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Inicio Enfermedades Infecciosas y Microbiología Clínica Executive summary of management of prosthetic joint infections. Clinical practic...
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Vol. 35. Núm. 3.
Páginas 189-195 (Marzo 2017)
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Vol. 35. Núm. 3.
Páginas 189-195 (Marzo 2017)
Consensus statement
DOI: 10.1016/j.eimc.2016.08.012
Acceso a texto completo
Executive summary of management of prosthetic joint infections. Clinical practice guidelines by the Spanish Society of Infectious Diseases and Clinical Microbiology (SEIMC)
Resumen ejecutivo de tratamiento de las infecciones de prótesis articulares. Guia clínica práctica de la Sociedad Española de Enfermedades Infecciosas y Microbiologia Clínica
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Javier Arizaa, Javier Cobob,
Autor para correspondencia
javier.cobo@salud.madrid.org

Corresponding author.
, Josu Baraia-Etxaburuc, Natividad Benitod, Guillermo Borie, Javier Cabof, Pablo Coronag, Jaime Estebanh, Juan Pablo Horcajadai, Jaime Lora-Tamayoj, Oscar Murillok, Julián Palominol, Jorge Parram, Carlos Pigraun, José Luis del Pozoo, Melchor Rierap, Dolores Rodríguezn, Mar Sánchez-Somolinosq, Alex Sorianor, M. Dolores del Toros, Basilio de la Torret, on behalf of the Spanish Network for the Study of Infectious Diseases and the Sociedad Española de Enfermedades Infecciosas , Microbiología Clínica (SEIMC)
a Servicio de Enfermedade Infecciosas, Hospital Universitari de Bellvitge, IDIBELL, Barcelona, Spain
b Servicio de Enfermedades Infecciosas, Hospital Universitario Ramón y Cajal, IRYCIS, Madrid, Spain
c Servicio de Enfermedades Infecciosas, Hospital Universitario de Basurto, Bilbao, Spain
d Unidad de Enfermedades Infecciosas, Hospital de la Santa Creu i Sant Pau, Institut d’Investigació Biomèdica Sant Pau. Universitat Autònoma de Barcelona, Barcelona, Spain
e Servicio de Cirugía Ortopédica y Traumatología, Hospital Clinic, Barcelona, Spain
f Servicio de Cirugía Ortopédica y Traumatología, Hospital Universitari de Bellvitge, Barcelona, Spain
g Servicio de Cirugía Ortopédica y Traumatología, Hospital Universitari Vall d’Hebron, Barcelona, Spain
h Departamento de Microbiología Clínica, Hospital Universitario Fundación Jiménez Díaz, Madrid, Spain
i Servicio de Enfermedades Infecciosas, Hospital del Mar, IMIM, Barcelona, Spain
j Unidad de Enfermedades Infecciosas, Hospital Universitario 12 de Octubre, Madrid, Spain
k Servicio de Enfermedades Infecciosas, Servicio de Hospital Universitari de Bellvitge, Barcelona, Spain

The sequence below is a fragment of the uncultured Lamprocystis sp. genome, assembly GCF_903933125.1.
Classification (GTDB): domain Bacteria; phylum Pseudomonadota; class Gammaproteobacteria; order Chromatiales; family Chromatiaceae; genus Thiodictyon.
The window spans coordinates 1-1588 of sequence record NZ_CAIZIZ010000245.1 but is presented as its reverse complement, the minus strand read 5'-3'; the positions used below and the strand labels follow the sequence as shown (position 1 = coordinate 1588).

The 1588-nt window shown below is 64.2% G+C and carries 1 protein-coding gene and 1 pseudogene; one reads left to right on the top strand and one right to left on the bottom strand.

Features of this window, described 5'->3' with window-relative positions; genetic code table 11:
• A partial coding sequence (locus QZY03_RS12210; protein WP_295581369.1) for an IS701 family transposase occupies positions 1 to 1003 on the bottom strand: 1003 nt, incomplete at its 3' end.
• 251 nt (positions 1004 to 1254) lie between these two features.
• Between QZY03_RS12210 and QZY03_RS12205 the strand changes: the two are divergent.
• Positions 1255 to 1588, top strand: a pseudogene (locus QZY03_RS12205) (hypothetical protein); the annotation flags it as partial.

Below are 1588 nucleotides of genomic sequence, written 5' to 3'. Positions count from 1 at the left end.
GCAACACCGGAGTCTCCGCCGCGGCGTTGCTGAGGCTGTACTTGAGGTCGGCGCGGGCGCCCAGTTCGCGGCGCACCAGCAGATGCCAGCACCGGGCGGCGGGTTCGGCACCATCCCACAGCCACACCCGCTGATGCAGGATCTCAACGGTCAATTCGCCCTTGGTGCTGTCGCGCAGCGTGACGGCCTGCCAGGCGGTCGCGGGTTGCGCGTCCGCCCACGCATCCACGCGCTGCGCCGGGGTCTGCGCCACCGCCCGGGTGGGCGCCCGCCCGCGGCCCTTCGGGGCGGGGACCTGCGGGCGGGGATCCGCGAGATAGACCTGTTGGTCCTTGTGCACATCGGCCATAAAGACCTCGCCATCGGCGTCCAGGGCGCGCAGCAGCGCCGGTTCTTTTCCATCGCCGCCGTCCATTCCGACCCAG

l Unidad Clínica de Enfermedades Infecciosas, Microbiología y Medicina Preventiva, Hospital Universitario Virgen del Rocío, Sevilla, Spain
m Servicio de Enfermedades Infecciosas, Hospital Clínico San Cecilio de Granada, Spain
n Servicio de Enfermedades Infecciosas, Hospital Universitari Vall d’Hebron, Barcelona, Spain
o Área de Enfermedades Infecciosas y Microbiología Clínica, Clínica Universitaria de Navarra, Spain
p Servicio de Medicina Interna-Infecciosas, H. Son Espases, Palma de Mallorca, Spain
q Servicio de Microbiología y Enfermedades Infecciosas, Hospital General Universitario Gregorio Marañón, Spain
r Servicio de Enfermedades Infecciosas, Hospital Clínic, Barcelona, Spain
s Unidad Clínica de Enfermedades Infecciosas, Microbiología y Medicina Preventiva, Hospital Universitario Virgen Macarena, Sevilla, Spain
t Servicio de Cirugía Ortopédica y Traumatología, Hospital Universitario Ramón y Cajal, Madrid, Spain
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Table 1. Empirical and targeted antimicrobial therapy in the eradicative attempt of management with implant retention.
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Abstract

The incidence of prosthetic joint infection (PJI) is expected to increase in the coming years. PJI has serious consequences for patients, and high costs for the health system. The complexity of these infections makes it necessary to organize the vast quantity of information published in the last several years. The indications for the choice of a given surgical strategy and the corresponding antimicrobial therapy are specifically reviewed.

The authors selected clinically relevant questions and then reviewed the available literature in order to give recommendations according to a pre-determined level of scientific evidence. The more controversial aspects were debated, and the final composition was agreed at an ad hoc meeting. Before its final publication, the manuscript was made available online in order that all SEIMC members were able to read it and make comments and suggestions.

Keywords:
Prosthetic joint infection
Arthroplasty infection
Guidelines
Resumen